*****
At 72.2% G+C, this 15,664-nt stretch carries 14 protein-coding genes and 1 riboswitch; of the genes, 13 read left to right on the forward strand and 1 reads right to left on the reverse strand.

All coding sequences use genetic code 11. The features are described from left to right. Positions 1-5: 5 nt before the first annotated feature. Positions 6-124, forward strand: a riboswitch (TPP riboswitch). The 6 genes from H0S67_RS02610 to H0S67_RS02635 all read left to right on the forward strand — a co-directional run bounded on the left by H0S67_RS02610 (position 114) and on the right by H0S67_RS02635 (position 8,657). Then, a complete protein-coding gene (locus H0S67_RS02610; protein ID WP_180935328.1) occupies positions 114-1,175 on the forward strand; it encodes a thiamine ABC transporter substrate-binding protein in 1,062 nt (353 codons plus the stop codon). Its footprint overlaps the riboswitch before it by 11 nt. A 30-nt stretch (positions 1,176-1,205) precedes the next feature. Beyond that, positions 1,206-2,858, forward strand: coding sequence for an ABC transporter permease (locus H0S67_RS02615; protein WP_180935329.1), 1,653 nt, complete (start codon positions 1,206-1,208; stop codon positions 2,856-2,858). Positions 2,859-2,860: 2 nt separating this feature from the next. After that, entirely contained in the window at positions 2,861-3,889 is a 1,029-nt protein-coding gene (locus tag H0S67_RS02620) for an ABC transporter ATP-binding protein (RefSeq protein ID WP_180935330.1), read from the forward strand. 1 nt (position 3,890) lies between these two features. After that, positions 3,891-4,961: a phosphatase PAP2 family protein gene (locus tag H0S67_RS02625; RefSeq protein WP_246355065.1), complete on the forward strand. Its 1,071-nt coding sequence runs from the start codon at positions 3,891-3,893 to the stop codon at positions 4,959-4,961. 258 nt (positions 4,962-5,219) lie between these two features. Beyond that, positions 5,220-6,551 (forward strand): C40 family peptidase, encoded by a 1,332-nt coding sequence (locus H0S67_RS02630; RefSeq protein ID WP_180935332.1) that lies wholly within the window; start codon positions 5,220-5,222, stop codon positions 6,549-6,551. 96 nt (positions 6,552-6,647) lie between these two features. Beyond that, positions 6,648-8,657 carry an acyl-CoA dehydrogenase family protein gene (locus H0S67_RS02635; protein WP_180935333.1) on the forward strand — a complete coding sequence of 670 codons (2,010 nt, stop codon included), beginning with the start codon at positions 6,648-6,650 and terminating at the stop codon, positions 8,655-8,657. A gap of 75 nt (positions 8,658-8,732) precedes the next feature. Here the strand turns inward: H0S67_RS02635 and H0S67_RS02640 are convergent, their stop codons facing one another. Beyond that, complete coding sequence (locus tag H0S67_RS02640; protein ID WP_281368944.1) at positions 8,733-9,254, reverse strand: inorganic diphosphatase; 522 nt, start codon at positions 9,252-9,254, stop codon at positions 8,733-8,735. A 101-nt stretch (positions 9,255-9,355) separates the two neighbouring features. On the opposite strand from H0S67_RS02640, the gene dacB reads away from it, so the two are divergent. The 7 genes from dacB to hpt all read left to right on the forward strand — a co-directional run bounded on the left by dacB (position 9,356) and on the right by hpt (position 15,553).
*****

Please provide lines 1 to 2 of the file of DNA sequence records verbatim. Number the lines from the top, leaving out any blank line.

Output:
At 72.2% G+C, this 15,664-nt stretch carries 14 protein-coding genes and 1 riboswitch; of the genes, 13 read left to right on the forward strand and 1 reads right to left on the reverse strand.

All coding sequences use genetic code 11. The features are described from left to right. Positions 1-5: 5 nt before the first annotated feature. Positions 6-124, forward strand: a riboswitch (TPP riboswitch). The 6 genes from H0S67_RS02610 to H0S67_RS02635 all read left to right on the forward strand — a co-directional run bounded on the left by H0S67_RS02610 (position 114) and on the right by H0S67_RS02635 (position 8,657). Then, a complete protein-coding gene (locus H0S67_RS02610; protein ID WP_180935328.1) occupies positions 114-1,175 on the forward strand; it encodes a thiamine ABC transporter substrate-binding protein in 1,062 nt (353 codons plus the stop codon). Its footprint overlaps the riboswitch before it by 11 nt. A 30-nt stretch (positions 1,176-1,205) precedes the next feature. Beyond that, positions 1,206-2,858, forward strand: coding sequence for an ABC transporter permease (locus H0S67_RS02615; protein WP_180935329.1), 1,653 nt, complete (start codon positions 1,206-1,208; stop codon positions 2,856-2,858). Positions 2,859-2,860: 2 nt separating this feature from the next. After that, entirely contained in the window at positions 2,861-3,889 is a 1,029-nt protein-coding gene (locus tag H0S67_RS02620) for an ABC transporter ATP-binding protein (RefSeq protein ID WP_180935330.1), read from the forward strand. 1 nt (position 3,890) lies between these two features. After that, positions 3,891-4,961: a phosphatase PAP2 family protein gene (locus tag H0S67_RS02625; RefSeq protein WP_246355065.1), complete on the forward strand. Its 1,071-nt coding sequence runs from the start codon at positions 3,891-3,893 to the stop codon at positions 4,959-4,961. 258 nt (positions 4,962-5,219) lie between these two features. Beyond that, positions 5,220-6,551 (forward strand): C40 family peptidase, encoded by a 1,332-nt coding sequence (locus H0S67_RS02630; RefSeq protein ID WP_180935332.1) that lies wholly within the window; start codon positions 5,220-5,222, stop codon positions 6,549-6,551. 96 nt (positions 6,552-6,647) lie between these two features. Beyond that, positions 6,648-8,657 carry an acyl-CoA dehydrogenase family protein gene (locus H0S67_RS02635; protein WP_180935333.1) on the forward strand — a complete coding sequence of 670 codons (2,010 nt, stop codon included), beginning with the start codon at positions 6,648-6,650 and terminating at the stop codon, positions 8,655-8,657. A gap of 75 nt (positions 8,658-8,732) precedes the next feature. Here the strand turns inward: H0S67_RS02635 and H0S67_RS02640 are convergent, their stop codons facing one another. Beyond that, complete coding sequence (locus tag H0S67_RS02640; protein ID WP_281368944.1) at positions 8,733-9,254, reverse strand: inorganic diphosphatase; 522 nt, start codon at positions 9,252-9,254, stop codon at positions 8,733-8,735. A 101-nt stretch (positions 9,255-9,355) separates the two neighbouring features. On the opposite strand from H0S67_RS02640, the gene dacB reads away from it, so the two are divergent. The 7 genes from dacB to hpt all read left to right on the forward strand — a co-directional run bounded on the left by dacB (position 9,356) and on the right by hpt (position 15,553).